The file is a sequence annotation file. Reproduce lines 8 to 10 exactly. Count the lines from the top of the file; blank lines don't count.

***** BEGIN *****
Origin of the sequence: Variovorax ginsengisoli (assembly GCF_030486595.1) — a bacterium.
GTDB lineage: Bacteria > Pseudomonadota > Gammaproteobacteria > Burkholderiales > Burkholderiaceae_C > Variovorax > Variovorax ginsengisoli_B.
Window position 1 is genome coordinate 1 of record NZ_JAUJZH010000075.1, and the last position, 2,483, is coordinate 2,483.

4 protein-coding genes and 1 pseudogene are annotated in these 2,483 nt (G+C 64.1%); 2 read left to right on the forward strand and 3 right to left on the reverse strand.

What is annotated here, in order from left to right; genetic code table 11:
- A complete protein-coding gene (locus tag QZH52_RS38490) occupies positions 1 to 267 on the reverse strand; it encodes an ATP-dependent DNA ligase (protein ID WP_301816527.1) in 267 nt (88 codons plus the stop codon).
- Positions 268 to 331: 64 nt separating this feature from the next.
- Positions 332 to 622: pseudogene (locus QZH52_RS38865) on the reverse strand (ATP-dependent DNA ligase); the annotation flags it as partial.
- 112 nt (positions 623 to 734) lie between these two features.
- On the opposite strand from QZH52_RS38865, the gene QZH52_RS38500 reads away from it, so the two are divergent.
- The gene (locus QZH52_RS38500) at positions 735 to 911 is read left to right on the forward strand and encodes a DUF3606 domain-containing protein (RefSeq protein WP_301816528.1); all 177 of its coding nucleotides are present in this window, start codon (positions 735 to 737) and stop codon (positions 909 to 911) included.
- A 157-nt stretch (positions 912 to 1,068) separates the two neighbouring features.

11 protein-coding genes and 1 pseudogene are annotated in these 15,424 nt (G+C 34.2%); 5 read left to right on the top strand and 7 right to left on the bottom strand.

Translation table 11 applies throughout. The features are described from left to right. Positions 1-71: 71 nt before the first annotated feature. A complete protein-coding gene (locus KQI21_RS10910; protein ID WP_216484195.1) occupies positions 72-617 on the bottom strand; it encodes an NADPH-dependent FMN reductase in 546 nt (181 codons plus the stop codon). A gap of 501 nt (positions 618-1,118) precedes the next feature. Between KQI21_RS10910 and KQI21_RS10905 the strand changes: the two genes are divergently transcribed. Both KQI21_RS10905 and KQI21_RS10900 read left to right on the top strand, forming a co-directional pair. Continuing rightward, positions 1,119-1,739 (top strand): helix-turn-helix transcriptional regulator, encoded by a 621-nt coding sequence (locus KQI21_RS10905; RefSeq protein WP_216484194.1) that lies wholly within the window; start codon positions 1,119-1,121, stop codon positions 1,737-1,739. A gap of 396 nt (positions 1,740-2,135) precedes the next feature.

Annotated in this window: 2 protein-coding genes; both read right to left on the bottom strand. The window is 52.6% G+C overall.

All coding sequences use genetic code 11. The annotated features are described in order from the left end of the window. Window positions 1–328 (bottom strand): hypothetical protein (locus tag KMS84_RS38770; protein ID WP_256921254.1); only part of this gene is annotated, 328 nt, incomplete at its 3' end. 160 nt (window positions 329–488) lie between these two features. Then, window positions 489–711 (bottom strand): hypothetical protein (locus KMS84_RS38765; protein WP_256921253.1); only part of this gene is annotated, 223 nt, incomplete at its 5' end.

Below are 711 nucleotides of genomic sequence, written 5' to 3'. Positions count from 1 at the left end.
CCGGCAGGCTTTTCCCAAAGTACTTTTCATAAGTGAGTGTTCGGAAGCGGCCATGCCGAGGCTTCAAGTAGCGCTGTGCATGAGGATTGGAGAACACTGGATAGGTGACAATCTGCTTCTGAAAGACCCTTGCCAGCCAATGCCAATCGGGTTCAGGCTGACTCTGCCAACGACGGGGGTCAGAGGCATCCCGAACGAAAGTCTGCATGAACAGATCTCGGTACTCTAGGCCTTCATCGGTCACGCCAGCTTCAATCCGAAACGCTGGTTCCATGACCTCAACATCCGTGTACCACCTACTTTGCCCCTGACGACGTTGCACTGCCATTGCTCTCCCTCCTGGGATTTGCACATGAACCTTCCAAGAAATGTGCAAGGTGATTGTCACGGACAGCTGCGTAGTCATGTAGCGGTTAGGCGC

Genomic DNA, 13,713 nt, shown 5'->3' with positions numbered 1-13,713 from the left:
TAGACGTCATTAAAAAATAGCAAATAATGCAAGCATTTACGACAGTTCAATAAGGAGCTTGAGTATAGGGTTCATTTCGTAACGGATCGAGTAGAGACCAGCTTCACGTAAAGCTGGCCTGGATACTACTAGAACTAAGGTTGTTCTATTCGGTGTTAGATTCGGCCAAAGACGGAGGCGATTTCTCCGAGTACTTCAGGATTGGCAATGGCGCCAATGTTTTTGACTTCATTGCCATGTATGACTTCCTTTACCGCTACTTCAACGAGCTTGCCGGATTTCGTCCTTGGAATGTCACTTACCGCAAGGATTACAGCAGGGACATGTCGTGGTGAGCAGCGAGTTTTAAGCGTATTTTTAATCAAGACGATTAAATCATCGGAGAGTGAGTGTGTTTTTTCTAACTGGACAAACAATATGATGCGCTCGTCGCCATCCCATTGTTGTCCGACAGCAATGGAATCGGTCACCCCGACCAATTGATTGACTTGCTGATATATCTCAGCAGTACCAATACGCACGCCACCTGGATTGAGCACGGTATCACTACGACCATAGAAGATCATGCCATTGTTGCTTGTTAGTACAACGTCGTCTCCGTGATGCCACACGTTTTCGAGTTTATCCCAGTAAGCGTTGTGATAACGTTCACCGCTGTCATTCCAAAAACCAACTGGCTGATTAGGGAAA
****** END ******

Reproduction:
- Positions 332 to 622: pseudogene (locus QZH52_RS38865) on the reverse strand (ATP-dependent DNA ligase); the annotation flags it as partial.
- 112 nt (positions 623 to 734) lie between these two features.
- On the opposite strand from QZH52_RS38865, the gene QZH52_RS38500 reads away from it, so the two are divergent.